Total Pageviews

Friday, December 23, 2011

Gold Mines of the Future

An underground waterfalls inside a gold mine.  Crusier

Future gold mines and mines in general haven’t changed much except incrementally in more then a century, a situation that has to change as mines keep getting deeper and hotter.  Theoretically it is possible to reach depths of 33,000 feet using existing technology, but at these depths human miners are not able to work efficiently calling for other technologies not depending on man.  There have been many advances in the scienceof robotics that may fill some of these needs, but other technologies are going to be needed too.  The engineering department of Laurentian University in Sudbury, Ontario is one of many organizations working on the problem of developing the Future Mine work is progressing at both the university level and in the R&D labs of mining companies.

One of the first things to vanish from mines in the future is the headframe that has been a hallmark of underground mines for centuries.  The mine hoist will no longer be needed as in most mines the hoist and cables will be replaced with a Maglevsystem similar to that used today on Maglev railroads.  There is no reason why the Maglev system won’t work vertically as well as horizontally.

Explosives that have been used in mines since the 17th Century are another thing that is apt to be replaced by a system developed by Noranda Mines that makes use of high energy electricity that is stored in powerful condensers where the power is channeled into a drill hole filled with water that is ionized by having the electrical charge funneled into a thin copper wire between to steel rods.  The resulting explosion caused by the ionized water is extremely powerful capable of pulverizing rock, and is far safer to use then conventional explosives.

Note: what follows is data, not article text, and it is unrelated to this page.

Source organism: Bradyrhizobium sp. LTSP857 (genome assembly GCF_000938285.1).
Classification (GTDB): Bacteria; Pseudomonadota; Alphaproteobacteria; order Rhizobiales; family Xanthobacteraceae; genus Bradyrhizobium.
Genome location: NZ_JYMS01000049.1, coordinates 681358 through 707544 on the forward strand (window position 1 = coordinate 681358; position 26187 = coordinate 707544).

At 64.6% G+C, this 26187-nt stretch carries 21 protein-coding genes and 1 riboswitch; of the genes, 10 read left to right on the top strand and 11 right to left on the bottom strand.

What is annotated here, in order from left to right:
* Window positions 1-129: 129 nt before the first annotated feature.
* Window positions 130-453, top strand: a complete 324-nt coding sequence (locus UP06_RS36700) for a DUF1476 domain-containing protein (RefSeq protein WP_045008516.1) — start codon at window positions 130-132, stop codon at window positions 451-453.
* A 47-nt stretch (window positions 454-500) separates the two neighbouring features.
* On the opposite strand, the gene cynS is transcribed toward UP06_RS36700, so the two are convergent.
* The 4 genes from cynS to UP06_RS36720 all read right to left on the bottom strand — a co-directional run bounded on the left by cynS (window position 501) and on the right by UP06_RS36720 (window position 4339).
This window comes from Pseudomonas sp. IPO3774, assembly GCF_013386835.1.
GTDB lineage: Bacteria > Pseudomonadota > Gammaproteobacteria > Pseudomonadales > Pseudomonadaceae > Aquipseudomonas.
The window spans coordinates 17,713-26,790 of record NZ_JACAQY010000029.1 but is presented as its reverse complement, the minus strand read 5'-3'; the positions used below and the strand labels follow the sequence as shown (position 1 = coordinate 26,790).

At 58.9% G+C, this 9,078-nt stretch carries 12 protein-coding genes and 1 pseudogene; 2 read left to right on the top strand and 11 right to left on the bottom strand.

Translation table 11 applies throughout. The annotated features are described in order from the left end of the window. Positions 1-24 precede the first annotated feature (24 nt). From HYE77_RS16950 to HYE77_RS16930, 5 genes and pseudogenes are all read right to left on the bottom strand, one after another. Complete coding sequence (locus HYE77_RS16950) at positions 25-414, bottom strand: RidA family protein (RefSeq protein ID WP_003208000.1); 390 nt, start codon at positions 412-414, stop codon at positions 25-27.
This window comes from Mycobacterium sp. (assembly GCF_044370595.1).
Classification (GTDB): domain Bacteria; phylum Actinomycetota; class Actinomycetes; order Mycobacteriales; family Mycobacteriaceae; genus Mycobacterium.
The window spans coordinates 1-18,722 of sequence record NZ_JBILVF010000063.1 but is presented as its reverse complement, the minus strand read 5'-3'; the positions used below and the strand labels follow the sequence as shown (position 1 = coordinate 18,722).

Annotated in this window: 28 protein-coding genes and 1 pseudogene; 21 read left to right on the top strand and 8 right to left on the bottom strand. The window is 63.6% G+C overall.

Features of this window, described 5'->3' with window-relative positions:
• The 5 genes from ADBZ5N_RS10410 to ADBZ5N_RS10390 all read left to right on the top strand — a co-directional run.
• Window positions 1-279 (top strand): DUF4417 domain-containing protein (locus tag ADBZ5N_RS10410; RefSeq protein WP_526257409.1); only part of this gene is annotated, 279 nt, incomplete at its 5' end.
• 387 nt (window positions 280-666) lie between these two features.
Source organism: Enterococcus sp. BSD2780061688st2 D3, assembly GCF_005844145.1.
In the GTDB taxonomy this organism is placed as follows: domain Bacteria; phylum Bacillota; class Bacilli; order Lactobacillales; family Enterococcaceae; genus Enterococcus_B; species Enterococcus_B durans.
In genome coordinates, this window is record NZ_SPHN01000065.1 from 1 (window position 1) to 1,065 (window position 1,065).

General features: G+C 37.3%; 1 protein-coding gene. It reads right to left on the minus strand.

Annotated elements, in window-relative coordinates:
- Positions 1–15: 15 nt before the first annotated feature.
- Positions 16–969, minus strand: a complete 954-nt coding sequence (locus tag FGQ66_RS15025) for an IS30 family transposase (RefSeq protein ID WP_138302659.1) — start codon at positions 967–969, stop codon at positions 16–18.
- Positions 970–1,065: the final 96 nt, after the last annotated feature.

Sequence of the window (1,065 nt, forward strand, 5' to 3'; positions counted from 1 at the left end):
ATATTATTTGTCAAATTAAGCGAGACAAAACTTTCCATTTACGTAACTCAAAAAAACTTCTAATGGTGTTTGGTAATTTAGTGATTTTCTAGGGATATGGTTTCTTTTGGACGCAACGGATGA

The Tunnel Boring Machine (TBM) has already been successfully used for boring many tunnels throughout the world, one place where it has been used is in New York City where it has cut the tunnels for the New York Water Tunnel #3 that is 28 feet in diameter and many miles long.  Variations of this system can be used to replace the system of drill and shoot that is presently used.  The use of the TBM allows very small suzes some as small as a beer can used to follow small veins in the rock that are overlooked during today’s mining techniques.

One thing that is certain as man goes further into the Crust of the Earth in his quest for minerals man himself is apt to be left behind replaced by robots.  Human miners will become redundant.  One visionary even sees robots the size of ants being used in future mines that would spat a bacteria charged solution onto ore bearing rock that would dissolve the metals that then would be recovered from the resulting solution.  Things they are achanging!

No comments:

Post a Comment